Monday, October 31, 2011

Samhain: The Original Halloween

What is Samhain?

From Wikipedia, the free encyclopedia

Samhain (pronounced sow-in) is a Gaelic harvest festival held on October 31–November 1. It was linked to festivals held around the same time in other Celtic cultures, and was popularized as the "Celtic New Year" from the late 19th century, following Sir John Rhys and Sir James Frazer. The date of Samhain was associated with the Catholic All Saints' Day (and later All Souls' Day) from at least the 8th century, and both the secular Gaelic and the Catholic liturgical festival have influenced the secular customs now connected with Halloween.
The medieval Goidelic festival of Samhain marked the end of the harvest, the end of the "lighter half" of the year and beginning of the "darker half". It was celebrated over the course of several days and had some elements of a Festival of the Dead. Bonfires played a large part in the festivities. People and their livestock would often walk between two bonfires as a cleansing ritual, and the bones of slaughtered livestock were cast into its flames.
Samhain is celebrated as a religious festival by some neopagans.

Samhain is one of the eight annual festivals, often referred to as 'Sabbats', observed as part of the Wiccan Wheel of the Year. It is considered by most Wiccans to be the most important of the four 'greater Sabbats'. It is generally observed on October 31 in the Northern Hemisphere, starting at sundown. Samhain is considered by some Wiccans as a time to celebrate the lives of those who have passed on, and it often involves paying respect to ancestors, family members, elders of the faith, friends, pets and other loved ones who have died. In some rituals the spirits of the departed are invited to attend the festivities. It is seen as a festival of darkness, which is balanced at the opposite point of the wheel by the spring festival of Beltane, which Wiccans celebrate as a festival of light and fertility.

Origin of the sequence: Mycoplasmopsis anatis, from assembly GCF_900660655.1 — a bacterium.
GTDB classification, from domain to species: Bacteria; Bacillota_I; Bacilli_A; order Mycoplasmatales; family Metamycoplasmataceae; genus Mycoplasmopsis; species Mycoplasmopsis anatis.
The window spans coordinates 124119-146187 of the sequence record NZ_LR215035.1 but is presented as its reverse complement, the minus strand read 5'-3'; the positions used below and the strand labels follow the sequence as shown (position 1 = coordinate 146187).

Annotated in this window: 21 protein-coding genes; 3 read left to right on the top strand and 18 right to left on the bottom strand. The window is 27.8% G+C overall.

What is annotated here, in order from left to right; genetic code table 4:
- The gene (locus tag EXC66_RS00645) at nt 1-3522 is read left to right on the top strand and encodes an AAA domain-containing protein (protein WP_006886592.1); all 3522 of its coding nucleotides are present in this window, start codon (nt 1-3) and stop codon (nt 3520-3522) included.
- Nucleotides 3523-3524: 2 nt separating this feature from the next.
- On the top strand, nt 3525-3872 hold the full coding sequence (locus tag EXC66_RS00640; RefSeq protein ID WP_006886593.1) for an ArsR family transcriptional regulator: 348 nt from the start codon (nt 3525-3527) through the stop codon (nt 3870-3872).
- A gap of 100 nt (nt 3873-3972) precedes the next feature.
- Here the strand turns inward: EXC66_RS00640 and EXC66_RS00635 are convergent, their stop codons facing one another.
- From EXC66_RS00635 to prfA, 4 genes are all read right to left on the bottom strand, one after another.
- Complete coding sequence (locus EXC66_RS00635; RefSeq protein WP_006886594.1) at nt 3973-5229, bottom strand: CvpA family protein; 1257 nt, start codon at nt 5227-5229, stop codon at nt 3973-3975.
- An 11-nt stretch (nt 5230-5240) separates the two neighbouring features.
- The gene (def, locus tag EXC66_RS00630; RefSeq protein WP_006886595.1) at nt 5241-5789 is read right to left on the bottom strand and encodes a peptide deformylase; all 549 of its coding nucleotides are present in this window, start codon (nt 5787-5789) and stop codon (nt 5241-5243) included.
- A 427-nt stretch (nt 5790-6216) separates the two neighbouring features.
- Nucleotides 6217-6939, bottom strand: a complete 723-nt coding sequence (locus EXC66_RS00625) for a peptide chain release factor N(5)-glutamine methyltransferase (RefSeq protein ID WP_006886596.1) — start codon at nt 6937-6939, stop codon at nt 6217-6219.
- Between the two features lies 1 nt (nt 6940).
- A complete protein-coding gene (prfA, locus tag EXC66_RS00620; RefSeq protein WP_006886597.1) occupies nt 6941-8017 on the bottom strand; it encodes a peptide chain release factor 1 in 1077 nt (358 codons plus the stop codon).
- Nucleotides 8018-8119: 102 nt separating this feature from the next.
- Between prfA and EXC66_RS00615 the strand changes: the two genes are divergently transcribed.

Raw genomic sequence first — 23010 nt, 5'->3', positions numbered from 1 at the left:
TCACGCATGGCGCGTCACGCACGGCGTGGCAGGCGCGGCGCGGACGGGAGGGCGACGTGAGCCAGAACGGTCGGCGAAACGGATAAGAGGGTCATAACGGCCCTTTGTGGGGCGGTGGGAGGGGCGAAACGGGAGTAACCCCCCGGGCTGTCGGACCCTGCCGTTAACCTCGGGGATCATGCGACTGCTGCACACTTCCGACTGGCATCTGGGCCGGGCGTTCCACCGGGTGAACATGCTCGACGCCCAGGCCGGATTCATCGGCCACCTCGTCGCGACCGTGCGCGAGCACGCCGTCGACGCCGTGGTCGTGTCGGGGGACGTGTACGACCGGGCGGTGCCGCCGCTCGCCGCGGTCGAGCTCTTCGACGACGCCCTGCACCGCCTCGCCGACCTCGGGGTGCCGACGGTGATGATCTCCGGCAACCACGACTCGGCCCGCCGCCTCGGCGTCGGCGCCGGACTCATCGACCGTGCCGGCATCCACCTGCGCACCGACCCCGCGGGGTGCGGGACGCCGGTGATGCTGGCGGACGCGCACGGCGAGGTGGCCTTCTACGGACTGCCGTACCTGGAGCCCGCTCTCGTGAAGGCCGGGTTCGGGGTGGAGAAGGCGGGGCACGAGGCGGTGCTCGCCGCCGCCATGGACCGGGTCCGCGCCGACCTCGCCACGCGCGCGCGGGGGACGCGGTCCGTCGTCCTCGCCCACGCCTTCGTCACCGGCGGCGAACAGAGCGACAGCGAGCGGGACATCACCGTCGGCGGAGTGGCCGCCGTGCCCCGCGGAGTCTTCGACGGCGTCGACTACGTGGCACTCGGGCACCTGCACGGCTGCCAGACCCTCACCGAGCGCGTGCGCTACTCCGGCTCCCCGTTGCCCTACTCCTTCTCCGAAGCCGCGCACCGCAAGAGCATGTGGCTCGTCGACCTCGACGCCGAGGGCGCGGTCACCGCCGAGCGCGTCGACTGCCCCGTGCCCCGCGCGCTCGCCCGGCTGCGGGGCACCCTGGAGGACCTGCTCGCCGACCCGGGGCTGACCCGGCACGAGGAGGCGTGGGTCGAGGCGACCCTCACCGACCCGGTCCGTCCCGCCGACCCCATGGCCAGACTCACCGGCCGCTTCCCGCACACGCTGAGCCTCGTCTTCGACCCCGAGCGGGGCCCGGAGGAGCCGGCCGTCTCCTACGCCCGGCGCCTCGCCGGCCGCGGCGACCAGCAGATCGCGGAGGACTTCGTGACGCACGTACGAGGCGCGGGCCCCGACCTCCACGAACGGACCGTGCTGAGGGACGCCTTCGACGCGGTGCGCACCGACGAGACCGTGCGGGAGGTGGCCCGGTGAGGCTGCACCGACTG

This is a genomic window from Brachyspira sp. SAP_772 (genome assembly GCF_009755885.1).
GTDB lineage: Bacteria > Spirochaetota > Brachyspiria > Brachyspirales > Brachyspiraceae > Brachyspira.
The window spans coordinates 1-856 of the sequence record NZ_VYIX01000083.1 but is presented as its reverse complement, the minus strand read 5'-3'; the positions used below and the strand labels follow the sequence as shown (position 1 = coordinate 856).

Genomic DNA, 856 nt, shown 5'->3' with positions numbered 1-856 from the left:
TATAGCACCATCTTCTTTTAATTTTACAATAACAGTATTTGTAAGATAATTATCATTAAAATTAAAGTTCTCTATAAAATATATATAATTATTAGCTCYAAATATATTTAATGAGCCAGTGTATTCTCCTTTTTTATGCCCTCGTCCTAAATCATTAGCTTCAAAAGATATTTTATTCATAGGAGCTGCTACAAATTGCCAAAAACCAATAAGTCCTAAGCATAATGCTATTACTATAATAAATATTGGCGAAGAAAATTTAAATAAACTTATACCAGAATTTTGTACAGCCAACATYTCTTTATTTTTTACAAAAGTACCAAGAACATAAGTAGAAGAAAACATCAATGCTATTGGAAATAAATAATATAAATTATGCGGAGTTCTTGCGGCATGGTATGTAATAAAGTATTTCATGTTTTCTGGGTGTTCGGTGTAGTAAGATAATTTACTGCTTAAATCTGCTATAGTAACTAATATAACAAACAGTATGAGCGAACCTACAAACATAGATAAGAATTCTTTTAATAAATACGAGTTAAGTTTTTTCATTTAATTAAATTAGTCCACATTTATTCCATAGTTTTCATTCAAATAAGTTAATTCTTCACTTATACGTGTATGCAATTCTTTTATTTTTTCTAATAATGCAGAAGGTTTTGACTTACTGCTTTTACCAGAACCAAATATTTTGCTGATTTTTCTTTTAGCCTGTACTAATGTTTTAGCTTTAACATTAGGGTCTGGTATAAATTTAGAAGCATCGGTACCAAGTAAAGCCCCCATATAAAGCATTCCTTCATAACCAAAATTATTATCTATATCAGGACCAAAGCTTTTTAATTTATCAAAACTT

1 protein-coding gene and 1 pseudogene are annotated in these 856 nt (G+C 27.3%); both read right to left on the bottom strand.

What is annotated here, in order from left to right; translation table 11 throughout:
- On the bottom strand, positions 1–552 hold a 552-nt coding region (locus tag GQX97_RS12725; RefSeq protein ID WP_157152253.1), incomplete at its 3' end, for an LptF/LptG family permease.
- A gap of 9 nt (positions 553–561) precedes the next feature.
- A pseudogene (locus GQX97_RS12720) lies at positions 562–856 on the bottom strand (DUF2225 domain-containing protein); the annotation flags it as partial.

Samhain Incense Recipe

2 parts Cinnamon
1 part ground cloves
1 part Dragon’s Blood resin
1 part Hyssop
1 part Patchouli
2 parts Rosemary
1 part Sage
A dash of sea salt

If you don't have Hyssop use Mint or Thyme. Parts are whatever amount you want, oz, ml etc. Leave this mixture in almond oil and you will have the oil. If you don't have time to make the oil the long way here is another recipe. 

Samhain Oil Recipe

4 drops Pine Oil 
2 drops Frankincense oil 
2 drops Patchouli oil 
2 drops Lavendar oil 
Blend with 1 oz oilve oil or almond oil in a bottle. 

Burn it in your scented oil burner. 


No comments:

Post a Comment